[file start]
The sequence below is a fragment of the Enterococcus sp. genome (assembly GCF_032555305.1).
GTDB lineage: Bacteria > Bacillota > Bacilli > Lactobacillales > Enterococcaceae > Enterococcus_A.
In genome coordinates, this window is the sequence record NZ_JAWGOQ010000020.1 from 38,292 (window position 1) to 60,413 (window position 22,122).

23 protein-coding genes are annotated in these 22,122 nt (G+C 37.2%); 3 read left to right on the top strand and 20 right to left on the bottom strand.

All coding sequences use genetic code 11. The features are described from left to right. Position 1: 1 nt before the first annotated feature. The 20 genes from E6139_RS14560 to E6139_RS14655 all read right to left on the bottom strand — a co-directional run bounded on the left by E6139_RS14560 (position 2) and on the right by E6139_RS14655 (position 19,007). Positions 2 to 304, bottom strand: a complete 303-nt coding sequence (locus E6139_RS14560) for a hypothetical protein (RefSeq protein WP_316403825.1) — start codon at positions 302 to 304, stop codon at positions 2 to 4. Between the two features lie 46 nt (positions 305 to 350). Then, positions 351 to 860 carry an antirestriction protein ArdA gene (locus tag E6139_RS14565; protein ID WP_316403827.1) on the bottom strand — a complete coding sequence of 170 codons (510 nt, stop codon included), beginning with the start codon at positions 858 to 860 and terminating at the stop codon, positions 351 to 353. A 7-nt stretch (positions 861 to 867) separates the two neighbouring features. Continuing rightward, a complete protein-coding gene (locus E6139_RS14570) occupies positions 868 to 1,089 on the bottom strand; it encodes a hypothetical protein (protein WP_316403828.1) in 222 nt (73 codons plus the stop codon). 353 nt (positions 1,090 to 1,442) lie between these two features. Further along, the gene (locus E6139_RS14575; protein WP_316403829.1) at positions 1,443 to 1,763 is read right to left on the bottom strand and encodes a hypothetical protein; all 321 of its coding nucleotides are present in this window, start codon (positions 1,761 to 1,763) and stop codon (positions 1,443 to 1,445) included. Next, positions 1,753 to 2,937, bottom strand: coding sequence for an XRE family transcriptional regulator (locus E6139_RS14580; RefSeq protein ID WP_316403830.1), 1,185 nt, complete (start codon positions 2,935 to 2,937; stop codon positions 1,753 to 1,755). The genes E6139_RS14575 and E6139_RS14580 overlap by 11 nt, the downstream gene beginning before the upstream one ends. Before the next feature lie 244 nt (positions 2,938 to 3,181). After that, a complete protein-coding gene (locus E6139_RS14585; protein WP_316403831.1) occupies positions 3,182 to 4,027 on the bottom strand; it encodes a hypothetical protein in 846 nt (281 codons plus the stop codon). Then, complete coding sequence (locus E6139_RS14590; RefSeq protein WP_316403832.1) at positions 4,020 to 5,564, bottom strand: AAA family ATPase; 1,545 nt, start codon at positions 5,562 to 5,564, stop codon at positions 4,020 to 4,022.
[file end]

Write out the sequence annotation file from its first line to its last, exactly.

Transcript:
The sequence below is a fragment of the Enterococcus sp. genome (assembly GCF_032555305.1).
GTDB lineage: Bacteria > Bacillota > Bacilli > Lactobacillales > Enterococcaceae > Enterococcus_A.
In genome coordinates, this window is the sequence record NZ_JAWGOQ010000020.1 from 38,292 (window position 1) to 60,413 (window position 22,122).

23 protein-coding genes are annotated in these 22,122 nt (G+C 37.2%); 3 read left to right on the top strand and 20 right to left on the bottom strand.

All coding sequences use genetic code 11. The features are described from left to right. Position 1: 1 nt before the first annotated feature. The 20 genes from E6139_RS14560 to E6139_RS14655 all read right to left on the bottom strand — a co-directional run bounded on the left by E6139_RS14560 (position 2) and on the right by E6139_RS14655 (position 19,007). Positions 2 to 304, bottom strand: a complete 303-nt coding sequence (locus E6139_RS14560) for a hypothetical protein (RefSeq protein WP_316403825.1) — start codon at positions 302 to 304, stop codon at positions 2 to 4. Between the two features lie 46 nt (positions 305 to 350). Then, positions 351 to 860 carry an antirestriction protein ArdA gene (locus tag E6139_RS14565; protein ID WP_316403827.1) on the bottom strand — a complete coding sequence of 170 codons (510 nt, stop codon included), beginning with the start codon at positions 858 to 860 and terminating at the stop codon, positions 351 to 353. A 7-nt stretch (positions 861 to 867) separates the two neighbouring features. Continuing rightward, a complete protein-coding gene (locus E6139_RS14570) occupies positions 868 to 1,089 on the bottom strand; it encodes a hypothetical protein (protein WP_316403828.1) in 222 nt (73 codons plus the stop codon). 353 nt (positions 1,090 to 1,442) lie between these two features. Further along, the gene (locus E6139_RS14575; protein WP_316403829.1) at positions 1,443 to 1,763 is read right to left on the bottom strand and encodes a hypothetical protein; all 321 of its coding nucleotides are present in this window, start codon (positions 1,761 to 1,763) and stop codon (positions 1,443 to 1,445) included. Next, positions 1,753 to 2,937, bottom strand: coding sequence for an XRE family transcriptional regulator (locus E6139_RS14580; RefSeq protein ID WP_316403830.1), 1,185 nt, complete (start codon positions 2,935 to 2,937; stop codon positions 1,753 to 1,755). The genes E6139_RS14575 and E6139_RS14580 overlap by 11 nt, the downstream gene beginning before the upstream one ends. Before the next feature lie 244 nt (positions 2,938 to 3,181). After that, a complete protein-coding gene (locus E6139_RS14585; protein WP_316403831.1) occupies positions 3,182 to 4,027 on the bottom strand; it encodes a hypothetical protein in 846 nt (281 codons plus the stop codon). Then, complete coding sequence (locus E6139_RS14590; RefSeq protein WP_316403832.1) at positions 4,020 to 5,564, bottom strand: AAA family ATPase; 1,545 nt, start codon at positions 5,562 to 5,564, stop codon at positions 4,020 to 4,022.